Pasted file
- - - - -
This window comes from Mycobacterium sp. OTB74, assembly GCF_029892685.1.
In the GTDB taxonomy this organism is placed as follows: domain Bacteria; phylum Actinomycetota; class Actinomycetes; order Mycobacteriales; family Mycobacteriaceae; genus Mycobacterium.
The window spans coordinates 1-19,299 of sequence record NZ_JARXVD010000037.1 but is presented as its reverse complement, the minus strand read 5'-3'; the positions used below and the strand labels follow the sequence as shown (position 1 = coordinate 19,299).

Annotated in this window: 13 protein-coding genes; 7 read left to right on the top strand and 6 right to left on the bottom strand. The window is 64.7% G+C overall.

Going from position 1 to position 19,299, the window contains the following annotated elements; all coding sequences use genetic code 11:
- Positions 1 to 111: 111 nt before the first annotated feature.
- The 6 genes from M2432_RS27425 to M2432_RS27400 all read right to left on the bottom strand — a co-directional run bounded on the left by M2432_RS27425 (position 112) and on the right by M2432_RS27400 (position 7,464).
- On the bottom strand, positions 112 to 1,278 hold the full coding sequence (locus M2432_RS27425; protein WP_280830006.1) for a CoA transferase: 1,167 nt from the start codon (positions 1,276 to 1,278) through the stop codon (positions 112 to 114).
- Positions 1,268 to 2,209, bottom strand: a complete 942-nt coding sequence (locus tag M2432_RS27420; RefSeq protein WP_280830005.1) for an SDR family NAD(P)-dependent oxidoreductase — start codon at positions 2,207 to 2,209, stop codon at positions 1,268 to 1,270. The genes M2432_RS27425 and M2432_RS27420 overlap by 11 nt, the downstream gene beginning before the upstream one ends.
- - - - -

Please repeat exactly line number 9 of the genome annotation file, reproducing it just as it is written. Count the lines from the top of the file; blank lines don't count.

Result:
- Positions 1,268 to 2,209, bottom strand: a complete 942-nt coding sequence (locus tag M2432_RS27420; RefSeq protein WP_280830005.1) for an SDR family NAD(P)-dependent oxidoreductase — start codon at positions 2,207 to 2,209, stop codon at positions 1,268 to 1,270. The genes M2432_RS27425 and M2432_RS27420 overlap by 11 nt, the downstream gene beginning before the upstream one ends.